Cover image for Vittoria
Merle, Robert, 1908-2004.
Personal Author:
Uniform Title:
Idole. English
First U.S. edition.
Publication Information:
San Diego : Harcourt Brace Jovanovich, [1989]

General Note:
Translation of: L'idole.

"A Helen and Kurt Wolff book."
Format :


Call Number
Material Type
Home Location
Central Library FICTION Adult Fiction Central Closed Stacks

On Order

Reviews 2

Booklist Review

Set against the background of sixteenth-century Italy, this engaging novel recounts the story of Vittoria Peretti. Blessed with beauty, charm, and intelligence, Vittoria evokes passion, devotion, and even violence from those closest to her. Ultimately, the very attributes that inspire such reactions lead her to a tragic fate. Vittoria's story is narrated by a series of "witnesses," including a mute priest, a Moorish concubine, Vittoria's neurotic and misogynistic twin brother, and a cardinal who schemes and manipulates with a ruthlessness and cynicism that Machiavelli would admire. Through their eyes we encounter a civilization both brilliant and corrupt, in which a drawn dagger often lurks behind the sweetest smile. It is a society that outwardly cherishes females; yet it takes brutal, merciless revenge upon those women who deviate from male-imposed norms. Merle displays a good understanding of the culture and institutions of the late Renaissance, and his story is rich in detail and replete with finely drawn characterizations. --Jay Freeman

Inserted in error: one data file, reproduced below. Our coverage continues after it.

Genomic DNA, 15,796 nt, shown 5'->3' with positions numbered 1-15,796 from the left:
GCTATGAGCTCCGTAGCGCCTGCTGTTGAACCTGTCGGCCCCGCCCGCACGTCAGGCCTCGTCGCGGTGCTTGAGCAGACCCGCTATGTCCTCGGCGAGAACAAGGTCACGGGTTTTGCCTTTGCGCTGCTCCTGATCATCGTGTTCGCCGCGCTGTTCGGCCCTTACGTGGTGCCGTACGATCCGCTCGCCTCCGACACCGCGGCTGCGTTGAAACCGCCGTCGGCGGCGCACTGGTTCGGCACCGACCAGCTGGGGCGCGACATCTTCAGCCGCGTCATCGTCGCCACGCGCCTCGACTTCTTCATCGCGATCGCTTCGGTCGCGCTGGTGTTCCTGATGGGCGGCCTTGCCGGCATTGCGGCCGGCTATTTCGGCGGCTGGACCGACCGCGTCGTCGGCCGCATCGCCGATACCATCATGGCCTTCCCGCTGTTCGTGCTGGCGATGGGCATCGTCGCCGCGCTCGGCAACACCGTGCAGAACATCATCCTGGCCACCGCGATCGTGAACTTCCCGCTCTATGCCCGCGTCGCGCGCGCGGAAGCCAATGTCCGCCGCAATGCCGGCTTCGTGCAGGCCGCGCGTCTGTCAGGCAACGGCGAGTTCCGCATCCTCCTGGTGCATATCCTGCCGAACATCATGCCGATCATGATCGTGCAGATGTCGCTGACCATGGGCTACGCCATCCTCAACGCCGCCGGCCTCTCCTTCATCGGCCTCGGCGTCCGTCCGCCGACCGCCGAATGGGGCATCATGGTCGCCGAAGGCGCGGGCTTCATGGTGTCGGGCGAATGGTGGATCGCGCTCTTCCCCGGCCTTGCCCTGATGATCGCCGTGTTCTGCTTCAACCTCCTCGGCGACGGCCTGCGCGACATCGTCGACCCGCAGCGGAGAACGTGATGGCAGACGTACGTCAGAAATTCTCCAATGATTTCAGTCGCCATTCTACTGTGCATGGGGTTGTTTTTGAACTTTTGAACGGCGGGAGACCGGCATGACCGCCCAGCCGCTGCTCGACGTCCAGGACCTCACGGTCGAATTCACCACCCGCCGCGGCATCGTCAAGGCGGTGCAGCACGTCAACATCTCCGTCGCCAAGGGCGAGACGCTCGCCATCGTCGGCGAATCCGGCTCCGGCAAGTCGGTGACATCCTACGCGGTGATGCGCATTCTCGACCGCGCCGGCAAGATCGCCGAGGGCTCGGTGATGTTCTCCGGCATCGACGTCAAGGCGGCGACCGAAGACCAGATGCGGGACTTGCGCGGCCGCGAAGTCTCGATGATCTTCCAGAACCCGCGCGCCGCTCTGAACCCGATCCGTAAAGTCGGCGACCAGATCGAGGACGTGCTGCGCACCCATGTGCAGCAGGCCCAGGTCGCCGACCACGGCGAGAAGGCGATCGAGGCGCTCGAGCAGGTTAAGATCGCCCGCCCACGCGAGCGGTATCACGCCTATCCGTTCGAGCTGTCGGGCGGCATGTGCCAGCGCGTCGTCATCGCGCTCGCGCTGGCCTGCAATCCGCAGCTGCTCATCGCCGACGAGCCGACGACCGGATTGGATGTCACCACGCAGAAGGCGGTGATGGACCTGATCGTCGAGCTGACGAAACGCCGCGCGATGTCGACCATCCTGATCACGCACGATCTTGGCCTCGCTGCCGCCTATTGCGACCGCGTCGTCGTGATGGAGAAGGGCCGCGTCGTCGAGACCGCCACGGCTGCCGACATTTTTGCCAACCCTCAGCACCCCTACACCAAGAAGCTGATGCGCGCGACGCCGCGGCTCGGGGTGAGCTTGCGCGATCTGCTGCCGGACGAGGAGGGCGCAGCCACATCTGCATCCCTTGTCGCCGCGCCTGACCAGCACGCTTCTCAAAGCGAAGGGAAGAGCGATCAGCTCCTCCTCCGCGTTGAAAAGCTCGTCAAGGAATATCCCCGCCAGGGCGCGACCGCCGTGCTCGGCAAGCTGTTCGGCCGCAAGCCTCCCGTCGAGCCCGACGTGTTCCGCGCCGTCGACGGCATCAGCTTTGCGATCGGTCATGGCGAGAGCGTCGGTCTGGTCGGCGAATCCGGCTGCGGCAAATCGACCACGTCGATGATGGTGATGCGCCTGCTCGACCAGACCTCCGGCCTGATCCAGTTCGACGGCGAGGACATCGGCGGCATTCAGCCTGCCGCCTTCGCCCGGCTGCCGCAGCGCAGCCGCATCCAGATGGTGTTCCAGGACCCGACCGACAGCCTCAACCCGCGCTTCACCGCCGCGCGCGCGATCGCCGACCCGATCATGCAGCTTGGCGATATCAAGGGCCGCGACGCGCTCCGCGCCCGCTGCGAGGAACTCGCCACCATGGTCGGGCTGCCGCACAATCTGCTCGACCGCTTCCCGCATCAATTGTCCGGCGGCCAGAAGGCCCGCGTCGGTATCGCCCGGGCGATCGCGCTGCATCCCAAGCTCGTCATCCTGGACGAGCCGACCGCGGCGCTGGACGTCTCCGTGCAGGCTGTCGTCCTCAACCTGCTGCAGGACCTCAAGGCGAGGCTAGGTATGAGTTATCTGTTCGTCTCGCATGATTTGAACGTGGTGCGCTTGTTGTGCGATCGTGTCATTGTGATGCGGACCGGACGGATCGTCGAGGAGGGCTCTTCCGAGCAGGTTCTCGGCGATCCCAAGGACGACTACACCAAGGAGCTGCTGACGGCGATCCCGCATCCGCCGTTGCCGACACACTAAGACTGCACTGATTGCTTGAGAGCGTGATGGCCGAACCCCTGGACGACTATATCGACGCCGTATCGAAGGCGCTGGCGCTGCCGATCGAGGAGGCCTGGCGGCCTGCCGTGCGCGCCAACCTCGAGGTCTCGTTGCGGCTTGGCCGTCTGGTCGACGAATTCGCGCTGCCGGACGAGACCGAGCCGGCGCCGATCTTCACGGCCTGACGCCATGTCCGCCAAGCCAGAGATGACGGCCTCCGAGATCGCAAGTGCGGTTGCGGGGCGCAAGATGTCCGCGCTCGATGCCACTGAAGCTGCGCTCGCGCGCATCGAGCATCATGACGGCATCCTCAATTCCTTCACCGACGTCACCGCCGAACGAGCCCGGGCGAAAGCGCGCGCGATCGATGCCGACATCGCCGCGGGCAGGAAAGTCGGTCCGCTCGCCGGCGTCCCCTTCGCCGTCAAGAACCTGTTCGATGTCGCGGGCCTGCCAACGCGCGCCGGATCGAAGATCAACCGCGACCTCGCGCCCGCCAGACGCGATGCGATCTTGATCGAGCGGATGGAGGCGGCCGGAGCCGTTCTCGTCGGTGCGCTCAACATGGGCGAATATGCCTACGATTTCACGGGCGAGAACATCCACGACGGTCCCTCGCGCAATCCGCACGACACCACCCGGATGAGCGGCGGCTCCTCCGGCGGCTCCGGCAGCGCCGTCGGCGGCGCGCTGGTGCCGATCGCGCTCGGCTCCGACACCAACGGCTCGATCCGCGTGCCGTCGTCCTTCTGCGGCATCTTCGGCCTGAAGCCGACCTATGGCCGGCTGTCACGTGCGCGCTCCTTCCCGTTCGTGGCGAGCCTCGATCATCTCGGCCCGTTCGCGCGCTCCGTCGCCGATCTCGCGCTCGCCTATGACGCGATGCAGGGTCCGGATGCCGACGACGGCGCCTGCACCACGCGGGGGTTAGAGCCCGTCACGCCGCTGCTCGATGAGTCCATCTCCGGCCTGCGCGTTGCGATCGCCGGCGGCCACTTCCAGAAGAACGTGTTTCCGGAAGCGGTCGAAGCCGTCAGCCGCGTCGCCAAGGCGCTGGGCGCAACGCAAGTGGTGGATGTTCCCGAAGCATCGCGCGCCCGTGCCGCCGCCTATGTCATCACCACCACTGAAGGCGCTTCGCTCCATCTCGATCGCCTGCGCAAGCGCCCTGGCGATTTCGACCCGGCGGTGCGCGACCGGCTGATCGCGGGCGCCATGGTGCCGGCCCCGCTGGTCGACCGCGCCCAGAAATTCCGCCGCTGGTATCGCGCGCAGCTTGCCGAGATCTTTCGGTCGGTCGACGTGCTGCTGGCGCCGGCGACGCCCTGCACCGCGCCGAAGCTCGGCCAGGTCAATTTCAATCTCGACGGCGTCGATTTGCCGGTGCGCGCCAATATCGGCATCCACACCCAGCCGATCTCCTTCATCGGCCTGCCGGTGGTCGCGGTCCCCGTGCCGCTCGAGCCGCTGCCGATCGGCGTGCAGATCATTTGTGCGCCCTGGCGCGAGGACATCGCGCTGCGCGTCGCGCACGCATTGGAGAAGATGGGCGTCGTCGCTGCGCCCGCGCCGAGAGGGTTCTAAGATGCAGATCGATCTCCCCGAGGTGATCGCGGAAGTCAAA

Library Journal Review

Trapped in a marriage of convenience, Victoria Peretti, whose beauty rivals that of Helen of Troy, is ripe for the picking when larger-than-life Prince Orsini comes calling. Their fight for happiness in 16th-century Italy, where women are chattels, and adultery is punishable by death, is narrated by no less than 20 individuals. The old adage, ``too many cooks spoil the broth,'' certainly applies here, as what could have been a compelling story is fragmented and weakened. In his preface, French author Merle, who wrote the popular Day of the Dolphin ( LJ 5/1/69), informs us that the real Vittoria was sadly underestimated as a person, since ``female beauty was overvalued in a male dominated society.'' Unfortunately, after reading this limp and often tedious story, all we remember about Vittoria is just that, her beauty. Not recommended.--Lydia Burruel Johnson, Mesa P.L., Ariz. (c) Copyright 2010. Library Journals LLC, a wholly owned subsidiary of Media Source, Inc. No redistribution permitted.

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